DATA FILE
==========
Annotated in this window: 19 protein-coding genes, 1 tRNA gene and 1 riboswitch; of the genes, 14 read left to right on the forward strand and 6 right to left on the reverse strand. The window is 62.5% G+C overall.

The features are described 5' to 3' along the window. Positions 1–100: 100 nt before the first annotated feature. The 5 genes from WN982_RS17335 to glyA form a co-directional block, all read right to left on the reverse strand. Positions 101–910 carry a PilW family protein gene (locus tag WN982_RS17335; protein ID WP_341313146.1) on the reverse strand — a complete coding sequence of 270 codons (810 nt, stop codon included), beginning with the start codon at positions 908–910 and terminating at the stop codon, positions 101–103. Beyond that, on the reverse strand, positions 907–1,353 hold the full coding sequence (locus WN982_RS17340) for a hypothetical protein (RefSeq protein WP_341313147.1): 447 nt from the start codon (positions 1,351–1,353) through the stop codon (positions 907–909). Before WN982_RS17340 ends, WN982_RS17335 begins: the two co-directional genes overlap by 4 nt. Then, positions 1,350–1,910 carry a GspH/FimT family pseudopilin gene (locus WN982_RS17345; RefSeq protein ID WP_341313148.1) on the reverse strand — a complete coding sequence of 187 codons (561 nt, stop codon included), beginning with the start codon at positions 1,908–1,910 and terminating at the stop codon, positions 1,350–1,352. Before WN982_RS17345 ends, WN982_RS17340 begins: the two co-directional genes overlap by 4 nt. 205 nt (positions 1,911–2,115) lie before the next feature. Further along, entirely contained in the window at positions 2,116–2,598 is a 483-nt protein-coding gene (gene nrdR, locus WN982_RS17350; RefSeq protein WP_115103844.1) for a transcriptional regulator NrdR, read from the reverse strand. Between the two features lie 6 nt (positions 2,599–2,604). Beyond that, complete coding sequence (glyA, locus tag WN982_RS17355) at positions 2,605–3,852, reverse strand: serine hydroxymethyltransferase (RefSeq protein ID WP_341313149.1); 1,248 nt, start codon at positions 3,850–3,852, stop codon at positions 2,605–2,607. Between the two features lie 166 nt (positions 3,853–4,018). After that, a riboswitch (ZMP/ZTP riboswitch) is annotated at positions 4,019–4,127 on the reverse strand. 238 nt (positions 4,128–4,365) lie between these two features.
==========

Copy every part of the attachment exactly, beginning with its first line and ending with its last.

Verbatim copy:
Annotated in this window: 19 protein-coding genes, 1 tRNA gene and 1 riboswitch; of the genes, 14 read left to right on the forward strand and 6 right to left on the reverse strand. The window is 62.5% G+C overall.

The features are described 5' to 3' along the window. Positions 1–100: 100 nt before the first annotated feature. The 5 genes from WN982_RS17335 to glyA form a co-directional block, all read right to left on the reverse strand. Positions 101–910 carry a PilW family protein gene (locus tag WN982_RS17335; protein ID WP_341313146.1) on the reverse strand — a complete coding sequence of 270 codons (810 nt, stop codon included), beginning with the start codon at positions 908–910 and terminating at the stop codon, positions 101–103. Beyond that, on the reverse strand, positions 907–1,353 hold the full coding sequence (locus WN982_RS17340) for a hypothetical protein (RefSeq protein WP_341313147.1): 447 nt from the start codon (positions 1,351–1,353) through the stop codon (positions 907–909). Before WN982_RS17340 ends, WN982_RS17335 begins: the two co-directional genes overlap by 4 nt. Then, positions 1,350–1,910 carry a GspH/FimT family pseudopilin gene (locus WN982_RS17345; RefSeq protein ID WP_341313148.1) on the reverse strand — a complete coding sequence of 187 codons (561 nt, stop codon included), beginning with the start codon at positions 1,908–1,910 and terminating at the stop codon, positions 1,350–1,352. Before WN982_RS17345 ends, WN982_RS17340 begins: the two co-directional genes overlap by 4 nt. 205 nt (positions 1,911–2,115) lie before the next feature. Further along, entirely contained in the window at positions 2,116–2,598 is a 483-nt protein-coding gene (gene nrdR, locus WN982_RS17350; RefSeq protein WP_115103844.1) for a transcriptional regulator NrdR, read from the reverse strand. Between the two features lie 6 nt (positions 2,599–2,604). Beyond that, complete coding sequence (glyA, locus tag WN982_RS17355) at positions 2,605–3,852, reverse strand: serine hydroxymethyltransferase (RefSeq protein ID WP_341313149.1); 1,248 nt, start codon at positions 3,850–3,852, stop codon at positions 2,605–2,607. Between the two features lie 166 nt (positions 3,853–4,018). After that, a riboswitch (ZMP/ZTP riboswitch) is annotated at positions 4,019–4,127 on the reverse strand. 238 nt (positions 4,128–4,365) lie between these two features.